“Better to remain silent and be assumed a lazy genius than to speak and prove yourself an impostor.”

– Not Abraham Lincoln

I won’t make the leap in assuming this was the case for every kid who was “smart but lazy,” but I do feel like this was the case for myself when I was younger. As someone whose self-identity used to hinge (and still does, to an extent) heavily on others viewing me as intelligent, it always gave me a huge boost in self-esteem whenever people would just go ahead and assume I was based on little actual evidence. Granted, I was a quiet, bespectacled, Asian boy – and generalizations based on those qualities have their own problems – but Little James was just happy that he was able to coast for the time being.

Of course, this also led to me being unwilling to put myself into new and challenging situations, for fear that if I was seen visibly struggling with something, it would shatter the illusion of my competency. And for any challenges I couldn’t avoid, if my talent didn’t come naturally, I would end up self-sabotaging by putting in even less effort to succeed – that way, I had the built-in excuse of “I wasn’t even trying” to preempt any forthcoming failures. “But if I did try,” I was hoping others would believe, “I could do it, easily. I just don’t think it’s worth the effort.”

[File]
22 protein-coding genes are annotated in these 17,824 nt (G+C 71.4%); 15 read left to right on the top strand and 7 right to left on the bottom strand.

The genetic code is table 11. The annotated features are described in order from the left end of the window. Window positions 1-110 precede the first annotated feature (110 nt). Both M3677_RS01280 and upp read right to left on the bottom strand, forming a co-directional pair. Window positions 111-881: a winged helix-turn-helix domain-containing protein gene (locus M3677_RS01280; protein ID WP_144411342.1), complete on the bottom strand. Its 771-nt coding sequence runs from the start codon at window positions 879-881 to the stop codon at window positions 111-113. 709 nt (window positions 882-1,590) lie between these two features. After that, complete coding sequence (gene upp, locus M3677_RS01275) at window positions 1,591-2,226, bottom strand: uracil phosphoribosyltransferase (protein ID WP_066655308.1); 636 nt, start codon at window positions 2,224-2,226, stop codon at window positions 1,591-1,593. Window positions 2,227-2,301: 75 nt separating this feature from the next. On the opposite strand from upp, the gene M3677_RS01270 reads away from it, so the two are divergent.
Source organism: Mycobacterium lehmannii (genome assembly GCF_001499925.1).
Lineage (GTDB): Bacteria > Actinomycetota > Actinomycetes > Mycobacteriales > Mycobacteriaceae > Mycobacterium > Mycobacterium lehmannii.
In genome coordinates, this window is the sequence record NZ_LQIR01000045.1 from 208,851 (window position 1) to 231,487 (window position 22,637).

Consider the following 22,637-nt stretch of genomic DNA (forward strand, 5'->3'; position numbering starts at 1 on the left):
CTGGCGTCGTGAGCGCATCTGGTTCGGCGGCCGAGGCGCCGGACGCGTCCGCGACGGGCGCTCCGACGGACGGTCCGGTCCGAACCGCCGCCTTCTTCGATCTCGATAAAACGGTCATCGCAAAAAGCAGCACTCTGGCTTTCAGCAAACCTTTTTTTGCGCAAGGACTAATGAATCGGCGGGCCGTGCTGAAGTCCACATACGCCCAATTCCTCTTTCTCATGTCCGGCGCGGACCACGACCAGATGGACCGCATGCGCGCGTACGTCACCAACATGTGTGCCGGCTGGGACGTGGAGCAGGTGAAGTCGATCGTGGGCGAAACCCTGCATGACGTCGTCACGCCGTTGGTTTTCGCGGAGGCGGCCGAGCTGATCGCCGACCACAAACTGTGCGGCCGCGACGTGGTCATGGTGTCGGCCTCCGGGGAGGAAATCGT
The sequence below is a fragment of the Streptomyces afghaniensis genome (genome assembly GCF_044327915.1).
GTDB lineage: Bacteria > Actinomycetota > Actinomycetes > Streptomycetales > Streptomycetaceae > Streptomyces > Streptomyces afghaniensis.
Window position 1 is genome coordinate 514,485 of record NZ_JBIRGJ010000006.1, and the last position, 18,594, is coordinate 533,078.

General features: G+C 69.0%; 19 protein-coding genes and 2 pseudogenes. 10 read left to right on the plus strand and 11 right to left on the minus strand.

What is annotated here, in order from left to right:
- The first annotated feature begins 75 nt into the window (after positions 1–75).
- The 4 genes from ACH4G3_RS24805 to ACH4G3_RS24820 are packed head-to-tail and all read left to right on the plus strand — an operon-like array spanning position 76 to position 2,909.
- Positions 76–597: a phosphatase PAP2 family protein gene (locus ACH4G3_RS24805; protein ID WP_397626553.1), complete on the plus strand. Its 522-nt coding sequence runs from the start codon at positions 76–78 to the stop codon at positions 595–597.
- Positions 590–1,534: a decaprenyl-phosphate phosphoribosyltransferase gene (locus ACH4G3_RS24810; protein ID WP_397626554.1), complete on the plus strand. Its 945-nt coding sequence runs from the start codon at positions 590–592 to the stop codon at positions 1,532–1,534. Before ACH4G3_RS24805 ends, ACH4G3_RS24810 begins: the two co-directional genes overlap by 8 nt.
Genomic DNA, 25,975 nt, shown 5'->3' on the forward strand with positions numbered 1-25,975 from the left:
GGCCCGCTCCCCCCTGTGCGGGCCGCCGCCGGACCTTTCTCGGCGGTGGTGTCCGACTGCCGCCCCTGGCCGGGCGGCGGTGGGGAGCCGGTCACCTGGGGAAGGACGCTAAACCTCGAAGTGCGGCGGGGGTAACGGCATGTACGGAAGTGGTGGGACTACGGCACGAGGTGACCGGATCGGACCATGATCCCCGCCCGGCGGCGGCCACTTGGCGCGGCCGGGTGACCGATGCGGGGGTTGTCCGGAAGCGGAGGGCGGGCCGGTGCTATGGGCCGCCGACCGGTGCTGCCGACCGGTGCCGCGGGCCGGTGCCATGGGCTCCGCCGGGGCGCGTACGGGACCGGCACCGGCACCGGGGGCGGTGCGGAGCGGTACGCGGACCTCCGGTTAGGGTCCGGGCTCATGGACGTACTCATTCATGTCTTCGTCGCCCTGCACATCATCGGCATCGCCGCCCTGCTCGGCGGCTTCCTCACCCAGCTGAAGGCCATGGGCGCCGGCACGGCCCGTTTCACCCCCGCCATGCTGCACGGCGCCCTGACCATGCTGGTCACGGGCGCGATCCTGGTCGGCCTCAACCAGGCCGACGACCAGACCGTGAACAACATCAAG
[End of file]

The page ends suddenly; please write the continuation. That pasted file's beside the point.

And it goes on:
And it worked, sort of. People, teachers especially, continued to see me as a bundle of “potential” and I felt I had built up a mystique of, “if only he put in more effort, he could accomplish anything!” I was Gohan, the kid who could have become the most powerful being in the universe, but really just wanted to goof around with superhero bullshit.

But in the end, once you’re a full grown adult, no one really cares about what you “might be capable of.” They care about what you are and what you’re currently contributing. And those who continue to characterize themselves as “smart but lazy” just end up being disappointments. Like Gohan.

– James